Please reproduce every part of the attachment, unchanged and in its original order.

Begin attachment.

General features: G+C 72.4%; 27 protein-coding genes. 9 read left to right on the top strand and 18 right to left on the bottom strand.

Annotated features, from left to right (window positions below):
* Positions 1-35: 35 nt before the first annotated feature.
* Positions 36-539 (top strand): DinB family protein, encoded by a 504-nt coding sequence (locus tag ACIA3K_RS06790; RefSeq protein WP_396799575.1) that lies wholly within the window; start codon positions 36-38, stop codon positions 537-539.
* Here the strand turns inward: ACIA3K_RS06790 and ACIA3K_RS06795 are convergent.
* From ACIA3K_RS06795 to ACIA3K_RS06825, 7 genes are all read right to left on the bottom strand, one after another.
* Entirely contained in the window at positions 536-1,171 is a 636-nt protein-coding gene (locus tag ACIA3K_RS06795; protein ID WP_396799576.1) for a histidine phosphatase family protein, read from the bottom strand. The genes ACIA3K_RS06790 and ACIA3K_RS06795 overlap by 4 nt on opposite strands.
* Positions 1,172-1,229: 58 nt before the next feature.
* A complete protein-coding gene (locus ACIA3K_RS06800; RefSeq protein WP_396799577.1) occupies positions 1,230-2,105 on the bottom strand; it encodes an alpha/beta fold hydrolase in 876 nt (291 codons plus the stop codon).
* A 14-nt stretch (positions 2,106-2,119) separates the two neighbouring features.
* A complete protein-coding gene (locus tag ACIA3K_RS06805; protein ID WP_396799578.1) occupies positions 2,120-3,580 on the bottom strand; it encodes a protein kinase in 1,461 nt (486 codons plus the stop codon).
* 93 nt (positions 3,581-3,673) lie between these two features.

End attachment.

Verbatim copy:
General features: G+C 72.4%; 27 protein-coding genes. 9 read left to right on the top strand and 18 right to left on the bottom strand.

Annotated features, from left to right (window positions below):
* Positions 1-35: 35 nt before the first annotated feature.
* Positions 36-539 (top strand): DinB family protein, encoded by a 504-nt coding sequence (locus tag ACIA3K_RS06790; RefSeq protein WP_396799575.1) that lies wholly within the window; start codon positions 36-38, stop codon positions 537-539.
* Here the strand turns inward: ACIA3K_RS06790 and ACIA3K_RS06795 are convergent.
* From ACIA3K_RS06795 to ACIA3K_RS06825, 7 genes are all read right to left on the bottom strand, one after another.
* Entirely contained in the window at positions 536-1,171 is a 636-nt protein-coding gene (locus tag ACIA3K_RS06795; protein ID WP_396799576.1) for a histidine phosphatase family protein, read from the bottom strand. The genes ACIA3K_RS06790 and ACIA3K_RS06795 overlap by 4 nt on opposite strands.
* Positions 1,172-1,229: 58 nt before the next feature.
* A complete protein-coding gene (locus ACIA3K_RS06800; RefSeq protein WP_396799577.1) occupies positions 1,230-2,105 on the bottom strand; it encodes an alpha/beta fold hydrolase in 876 nt (291 codons plus the stop codon).
* A 14-nt stretch (positions 2,106-2,119) separates the two neighbouring features.
* A complete protein-coding gene (locus tag ACIA3K_RS06805; protein ID WP_396799578.1) occupies positions 2,120-3,580 on the bottom strand; it encodes a protein kinase in 1,461 nt (486 codons plus the stop codon).
* 93 nt (positions 3,581-3,673) lie between these two features.